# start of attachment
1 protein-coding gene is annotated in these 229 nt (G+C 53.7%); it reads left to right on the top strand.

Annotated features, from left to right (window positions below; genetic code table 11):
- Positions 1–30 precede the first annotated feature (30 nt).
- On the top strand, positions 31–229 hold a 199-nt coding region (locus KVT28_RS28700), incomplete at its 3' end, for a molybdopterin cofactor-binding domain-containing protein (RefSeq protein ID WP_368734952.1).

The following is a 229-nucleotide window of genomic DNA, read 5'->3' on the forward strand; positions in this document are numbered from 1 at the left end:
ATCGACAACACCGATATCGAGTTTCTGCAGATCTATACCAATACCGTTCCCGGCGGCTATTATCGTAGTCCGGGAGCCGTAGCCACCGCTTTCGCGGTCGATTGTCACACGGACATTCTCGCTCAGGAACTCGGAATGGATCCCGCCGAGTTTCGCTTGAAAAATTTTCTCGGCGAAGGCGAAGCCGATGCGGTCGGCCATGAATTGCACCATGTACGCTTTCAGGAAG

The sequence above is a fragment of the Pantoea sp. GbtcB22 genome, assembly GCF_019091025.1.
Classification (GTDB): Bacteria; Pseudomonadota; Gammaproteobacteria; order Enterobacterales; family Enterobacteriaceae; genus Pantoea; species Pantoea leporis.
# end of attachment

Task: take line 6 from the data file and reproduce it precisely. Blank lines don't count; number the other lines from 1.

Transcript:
ATCGACAACACCGATATCGAGTTTCTGCAGATCTATACCAATACCGTTCCCGGCGGCTATTATCGTAGTCCGGGAGCCGTAGCCACCGCTTTCGCGGTCGATTGTCACACGGACATTCTCGCTCAGGAACTCGGAATGGATCCCGCCGAGTTTCGCTTGAAAAATTTTCTCGGCGAAGGCGAAGCCGATGCGGTCGGCCATGAATTGCACCATGTACGCTTTCAGGAAG